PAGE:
The theory of group characters and matrix representations of groups
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The book starts with necessary information about matrices, algebras, and groups.
Character of a representation of a group
Then the author proceeds to representations of finite groups. Of particular interest in this part of the book are several chapters devoted to representations and characters of symmetric groups and the closely related theory of symmetric polynomials. The concluding chapters present the representation theory of classical Lie groups, including a detailed description of representations of the unitary and orthogonal groups. The book, which can be read with minimal prerequisites an undergraduate algebra course , allows the reader to get a good understanding of beautiful classical results about group representations.
By the way, on p. It should be stressed, however, that the reader would be ill-advised to come to the book under review without the background referred to above, given that Littlewood not only wastes no time, but arranges his presentation in what is today an alien style: the organization of the book is about as far away from, say, a Landau-type telegraph-style as can be imagined. One reads the book, pencil in hand, ready to supply details where needed — as with all good books, this should occur with great frequency.
Possibility 2. Generic character tables —as addressed by 3. Several occurrences of 4.
The last of the above possibilities is currently not supported and will be described in a chapter of its own when it becomes available. The operation CharacterTable Called with first argument a group G or an ordinary character table ordtbl , and second argument a prime p , CharacterTable calls the operation BrauerTable Called with a string name and perhaps optional parameters param , CharacterTable tries to access a character table from the GAP Character Table Library.
An error is signalled if this GAP package is not loaded in this case. Probably the most interesting information about the character table is its list of irreducibles, which can be accessed as the value of the attribute Irr If the argument of CharacterTable is a string name then the irreducibles are just read from the library file, therefore the returned table stores them already. However, if CharacterTable is called with a group G or with an ordinary character table ordtbl , the irreducible characters are not computed by CharacterTable.
Theory Group Characters Matrix Representations Groups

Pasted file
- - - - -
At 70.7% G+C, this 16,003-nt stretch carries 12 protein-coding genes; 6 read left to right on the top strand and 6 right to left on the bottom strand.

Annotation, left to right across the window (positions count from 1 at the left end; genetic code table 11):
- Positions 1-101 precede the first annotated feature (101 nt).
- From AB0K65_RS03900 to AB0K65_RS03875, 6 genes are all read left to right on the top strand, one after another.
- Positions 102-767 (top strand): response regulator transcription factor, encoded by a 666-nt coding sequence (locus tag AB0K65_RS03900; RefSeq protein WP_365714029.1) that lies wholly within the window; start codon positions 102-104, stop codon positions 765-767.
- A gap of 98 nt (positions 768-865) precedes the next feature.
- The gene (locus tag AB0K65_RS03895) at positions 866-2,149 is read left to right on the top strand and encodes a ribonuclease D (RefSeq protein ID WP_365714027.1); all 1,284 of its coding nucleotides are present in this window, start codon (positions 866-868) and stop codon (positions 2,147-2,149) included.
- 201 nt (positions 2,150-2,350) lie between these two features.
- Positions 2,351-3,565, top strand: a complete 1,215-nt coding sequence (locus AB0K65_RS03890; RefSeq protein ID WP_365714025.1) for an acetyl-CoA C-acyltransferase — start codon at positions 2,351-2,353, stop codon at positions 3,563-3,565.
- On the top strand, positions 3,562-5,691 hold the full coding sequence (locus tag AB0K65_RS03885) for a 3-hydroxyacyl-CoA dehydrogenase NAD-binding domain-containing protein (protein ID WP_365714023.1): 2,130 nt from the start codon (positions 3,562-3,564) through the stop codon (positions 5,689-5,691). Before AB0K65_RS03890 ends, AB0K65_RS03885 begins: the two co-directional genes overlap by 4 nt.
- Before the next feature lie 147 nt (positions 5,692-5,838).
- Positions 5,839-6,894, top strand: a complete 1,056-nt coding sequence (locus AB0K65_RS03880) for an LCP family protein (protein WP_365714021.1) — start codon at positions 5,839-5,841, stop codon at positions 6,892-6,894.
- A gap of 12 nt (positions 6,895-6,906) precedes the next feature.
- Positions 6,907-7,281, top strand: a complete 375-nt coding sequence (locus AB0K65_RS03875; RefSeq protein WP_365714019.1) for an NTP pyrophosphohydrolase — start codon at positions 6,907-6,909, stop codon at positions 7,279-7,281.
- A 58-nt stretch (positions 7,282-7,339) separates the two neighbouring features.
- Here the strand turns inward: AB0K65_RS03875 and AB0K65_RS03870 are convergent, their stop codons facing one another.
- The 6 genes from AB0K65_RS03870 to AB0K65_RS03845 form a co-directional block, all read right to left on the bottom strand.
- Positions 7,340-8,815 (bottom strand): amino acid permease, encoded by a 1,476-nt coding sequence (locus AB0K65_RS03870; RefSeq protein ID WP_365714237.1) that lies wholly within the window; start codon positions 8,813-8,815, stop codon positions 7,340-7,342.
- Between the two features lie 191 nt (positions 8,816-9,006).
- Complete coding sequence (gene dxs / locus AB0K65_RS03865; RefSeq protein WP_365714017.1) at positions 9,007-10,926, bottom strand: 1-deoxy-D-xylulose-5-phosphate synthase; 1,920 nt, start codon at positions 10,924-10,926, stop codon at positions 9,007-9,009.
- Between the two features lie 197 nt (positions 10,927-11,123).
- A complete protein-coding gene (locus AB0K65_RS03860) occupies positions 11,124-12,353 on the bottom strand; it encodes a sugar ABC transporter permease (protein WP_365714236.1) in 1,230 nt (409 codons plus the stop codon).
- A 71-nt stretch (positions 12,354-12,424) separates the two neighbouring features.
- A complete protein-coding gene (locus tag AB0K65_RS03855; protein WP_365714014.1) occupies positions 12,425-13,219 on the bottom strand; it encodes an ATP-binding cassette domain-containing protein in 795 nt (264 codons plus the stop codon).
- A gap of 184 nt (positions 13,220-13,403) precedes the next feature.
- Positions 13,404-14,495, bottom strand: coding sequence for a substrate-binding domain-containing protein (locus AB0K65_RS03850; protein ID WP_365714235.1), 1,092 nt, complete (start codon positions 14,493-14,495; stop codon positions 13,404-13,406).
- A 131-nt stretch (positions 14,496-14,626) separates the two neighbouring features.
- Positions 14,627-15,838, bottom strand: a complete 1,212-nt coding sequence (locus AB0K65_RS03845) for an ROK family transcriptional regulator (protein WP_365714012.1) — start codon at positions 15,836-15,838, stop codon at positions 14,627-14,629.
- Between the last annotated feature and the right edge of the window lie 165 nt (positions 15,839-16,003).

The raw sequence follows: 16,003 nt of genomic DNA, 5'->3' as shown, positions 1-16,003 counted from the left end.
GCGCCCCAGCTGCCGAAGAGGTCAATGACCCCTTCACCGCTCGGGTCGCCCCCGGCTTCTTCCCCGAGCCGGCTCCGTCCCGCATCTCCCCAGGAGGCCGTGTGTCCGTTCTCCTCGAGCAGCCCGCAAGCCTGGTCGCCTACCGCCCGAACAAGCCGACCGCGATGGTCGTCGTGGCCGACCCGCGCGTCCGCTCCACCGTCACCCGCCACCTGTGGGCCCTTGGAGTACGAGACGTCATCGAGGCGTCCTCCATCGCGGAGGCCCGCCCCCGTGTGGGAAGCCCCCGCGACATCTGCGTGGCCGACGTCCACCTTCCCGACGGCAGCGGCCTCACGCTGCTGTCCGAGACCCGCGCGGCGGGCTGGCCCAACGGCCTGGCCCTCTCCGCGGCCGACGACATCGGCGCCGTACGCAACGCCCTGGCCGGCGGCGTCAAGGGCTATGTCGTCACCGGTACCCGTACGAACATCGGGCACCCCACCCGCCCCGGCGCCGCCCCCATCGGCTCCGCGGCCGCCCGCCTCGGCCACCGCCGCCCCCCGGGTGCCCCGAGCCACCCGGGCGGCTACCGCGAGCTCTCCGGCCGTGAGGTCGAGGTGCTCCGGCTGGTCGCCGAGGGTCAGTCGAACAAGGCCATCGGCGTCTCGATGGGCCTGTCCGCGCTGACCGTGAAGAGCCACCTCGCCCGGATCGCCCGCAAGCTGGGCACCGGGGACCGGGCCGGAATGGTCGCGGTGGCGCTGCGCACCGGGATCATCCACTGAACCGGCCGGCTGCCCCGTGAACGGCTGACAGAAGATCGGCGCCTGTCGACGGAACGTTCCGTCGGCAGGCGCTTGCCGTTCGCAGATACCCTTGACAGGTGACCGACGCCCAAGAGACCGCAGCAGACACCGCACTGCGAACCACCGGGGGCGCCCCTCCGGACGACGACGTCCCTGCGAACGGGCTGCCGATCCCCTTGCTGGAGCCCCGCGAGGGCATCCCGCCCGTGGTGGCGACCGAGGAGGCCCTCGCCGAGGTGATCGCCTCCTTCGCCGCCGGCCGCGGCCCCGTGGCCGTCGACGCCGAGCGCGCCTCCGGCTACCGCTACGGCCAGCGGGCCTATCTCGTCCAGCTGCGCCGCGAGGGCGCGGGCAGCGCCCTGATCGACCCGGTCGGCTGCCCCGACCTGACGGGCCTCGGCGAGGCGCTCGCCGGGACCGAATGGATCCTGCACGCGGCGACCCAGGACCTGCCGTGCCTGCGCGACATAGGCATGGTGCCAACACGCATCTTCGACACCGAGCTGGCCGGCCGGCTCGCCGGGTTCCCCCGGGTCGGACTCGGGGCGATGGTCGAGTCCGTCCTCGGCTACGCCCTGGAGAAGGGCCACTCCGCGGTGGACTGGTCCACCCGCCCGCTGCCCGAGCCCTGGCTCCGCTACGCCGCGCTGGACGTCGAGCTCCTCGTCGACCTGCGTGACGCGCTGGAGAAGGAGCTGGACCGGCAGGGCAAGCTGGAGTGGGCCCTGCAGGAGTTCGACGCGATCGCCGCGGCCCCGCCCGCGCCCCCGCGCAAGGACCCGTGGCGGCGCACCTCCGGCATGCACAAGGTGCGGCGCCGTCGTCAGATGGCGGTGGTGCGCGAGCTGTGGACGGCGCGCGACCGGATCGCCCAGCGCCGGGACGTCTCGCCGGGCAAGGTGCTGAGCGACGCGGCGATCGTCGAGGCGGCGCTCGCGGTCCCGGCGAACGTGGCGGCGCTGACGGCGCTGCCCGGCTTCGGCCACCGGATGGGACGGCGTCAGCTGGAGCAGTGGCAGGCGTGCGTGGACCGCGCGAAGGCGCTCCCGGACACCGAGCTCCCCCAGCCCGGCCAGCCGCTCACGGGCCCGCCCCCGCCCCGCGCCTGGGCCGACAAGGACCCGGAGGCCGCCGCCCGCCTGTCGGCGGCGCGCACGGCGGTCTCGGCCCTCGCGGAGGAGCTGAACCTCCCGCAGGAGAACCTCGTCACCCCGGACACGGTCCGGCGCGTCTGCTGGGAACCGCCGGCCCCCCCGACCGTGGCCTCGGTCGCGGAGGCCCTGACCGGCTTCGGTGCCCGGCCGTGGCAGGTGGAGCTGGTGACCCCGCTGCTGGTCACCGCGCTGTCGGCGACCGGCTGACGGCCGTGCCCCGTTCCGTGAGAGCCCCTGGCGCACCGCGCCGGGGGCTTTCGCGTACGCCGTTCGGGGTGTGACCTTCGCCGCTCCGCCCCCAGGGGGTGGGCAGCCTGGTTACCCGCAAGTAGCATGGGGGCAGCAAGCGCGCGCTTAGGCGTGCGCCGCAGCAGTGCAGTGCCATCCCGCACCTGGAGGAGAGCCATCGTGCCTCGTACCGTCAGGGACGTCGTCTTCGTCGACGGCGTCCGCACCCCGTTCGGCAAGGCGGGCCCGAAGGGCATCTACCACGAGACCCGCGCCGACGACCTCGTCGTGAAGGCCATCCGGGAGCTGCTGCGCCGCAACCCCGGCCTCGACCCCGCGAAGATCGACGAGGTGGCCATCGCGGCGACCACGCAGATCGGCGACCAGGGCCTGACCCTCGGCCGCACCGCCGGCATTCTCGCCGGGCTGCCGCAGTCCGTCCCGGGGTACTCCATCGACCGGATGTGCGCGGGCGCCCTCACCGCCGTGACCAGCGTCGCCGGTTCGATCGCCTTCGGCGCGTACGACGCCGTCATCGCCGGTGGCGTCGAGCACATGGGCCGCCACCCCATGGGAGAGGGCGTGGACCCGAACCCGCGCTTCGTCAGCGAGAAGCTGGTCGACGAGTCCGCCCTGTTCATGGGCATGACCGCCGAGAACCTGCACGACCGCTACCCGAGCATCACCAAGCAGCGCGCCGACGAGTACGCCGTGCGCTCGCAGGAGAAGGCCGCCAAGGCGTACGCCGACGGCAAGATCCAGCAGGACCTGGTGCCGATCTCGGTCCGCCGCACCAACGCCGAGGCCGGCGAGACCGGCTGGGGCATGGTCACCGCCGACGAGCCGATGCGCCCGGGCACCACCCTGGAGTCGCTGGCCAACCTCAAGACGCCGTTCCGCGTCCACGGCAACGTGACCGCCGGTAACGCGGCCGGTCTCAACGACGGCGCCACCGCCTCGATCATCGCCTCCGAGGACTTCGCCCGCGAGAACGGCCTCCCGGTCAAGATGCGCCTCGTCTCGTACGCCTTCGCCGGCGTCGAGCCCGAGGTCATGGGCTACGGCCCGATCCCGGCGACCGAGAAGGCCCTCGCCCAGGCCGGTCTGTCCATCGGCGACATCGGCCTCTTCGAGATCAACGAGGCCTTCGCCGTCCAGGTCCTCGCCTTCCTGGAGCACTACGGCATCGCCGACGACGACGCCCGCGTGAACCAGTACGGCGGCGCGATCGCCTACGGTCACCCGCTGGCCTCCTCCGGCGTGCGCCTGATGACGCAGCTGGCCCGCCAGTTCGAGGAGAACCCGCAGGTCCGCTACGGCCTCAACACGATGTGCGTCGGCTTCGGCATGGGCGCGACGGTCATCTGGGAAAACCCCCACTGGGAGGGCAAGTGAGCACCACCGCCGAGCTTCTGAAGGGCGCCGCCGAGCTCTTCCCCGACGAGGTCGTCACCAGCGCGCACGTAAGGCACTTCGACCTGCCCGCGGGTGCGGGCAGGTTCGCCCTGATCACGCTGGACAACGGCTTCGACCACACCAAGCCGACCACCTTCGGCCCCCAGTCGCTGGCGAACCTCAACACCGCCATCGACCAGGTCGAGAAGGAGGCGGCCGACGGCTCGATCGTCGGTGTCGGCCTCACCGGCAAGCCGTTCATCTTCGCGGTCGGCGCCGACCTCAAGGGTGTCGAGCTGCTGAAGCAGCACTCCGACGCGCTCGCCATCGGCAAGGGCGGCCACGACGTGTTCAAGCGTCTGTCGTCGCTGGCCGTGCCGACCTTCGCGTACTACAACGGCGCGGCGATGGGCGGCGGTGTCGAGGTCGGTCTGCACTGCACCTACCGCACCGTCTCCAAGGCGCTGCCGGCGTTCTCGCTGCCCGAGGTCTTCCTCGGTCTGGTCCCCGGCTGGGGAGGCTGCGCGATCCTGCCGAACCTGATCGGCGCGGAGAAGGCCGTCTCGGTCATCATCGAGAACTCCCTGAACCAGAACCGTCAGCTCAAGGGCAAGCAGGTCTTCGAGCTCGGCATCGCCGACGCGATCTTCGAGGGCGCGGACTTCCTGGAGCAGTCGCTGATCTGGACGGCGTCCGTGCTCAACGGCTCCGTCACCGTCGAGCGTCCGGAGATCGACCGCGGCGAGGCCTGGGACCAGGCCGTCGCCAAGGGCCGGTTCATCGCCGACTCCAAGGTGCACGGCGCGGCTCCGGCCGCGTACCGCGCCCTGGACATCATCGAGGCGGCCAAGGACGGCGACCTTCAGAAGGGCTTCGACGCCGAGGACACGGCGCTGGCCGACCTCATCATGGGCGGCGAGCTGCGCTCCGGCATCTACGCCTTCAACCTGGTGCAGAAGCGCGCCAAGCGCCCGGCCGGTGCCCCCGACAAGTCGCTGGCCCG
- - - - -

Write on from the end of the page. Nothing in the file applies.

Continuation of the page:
They are only computed when the Irr This means for example that CharacterTable returns its result very quickly, and the first call of Display 6. The value of the filter HasIrr indicates whether the irreducible characters have been computed already. The reason why CharacterTable does not compute the irreducible characters is that there are situations where one only needs the "table head", that is, the information about class lengths, power maps etc. For example, if one wants to inspect permutation characters of a group then all one has to do is to induce the trivial characters of subgroups one is interested in; for that, only class lengths and the class fusion are needed.
If the group G is given as an argument, CharacterTable accesses the conjugacy classes of G and therefore causes that these classes are computed if they were not yet stored see Called with an ordinary character table ordtbl or a group G , BrauerTable returns its p -modular character table if GAP can compute this table, and fail otherwise. The p -modular table can be computed for p -solvable groups using the Fong-Swan Theorem and in the case that ordtbl is a table from the GAP character table library for which also the p -modular table is contained in the table library.
The default method for a group and a prime delegates to BrauerTable for the ordinary character table of this group.
The default method for ordtbl uses the attribute ComputedBrauerTables for storing the computed Brauer table at position p , and calls the operation BrauerTableOp for computing values that are not yet known. So if one wants to install a new method for computing Brauer tables then it is sufficient to install it for BrauerTableOp. For an ordinary character table tbl and a prime integer p , CharacterTableRegular returns the "table head" of the p -modular Brauer character table of tbl. This is the restriction of tbl to its p -regular classes, like the return value of BrauerTable In general, these characters are hard to compute, and BrauerTable The returned table head can be used to create p -modular Brauer characters, by restricting ordinary characters, for example when one is interested in approximations of the unknown irreducible Brauer characters.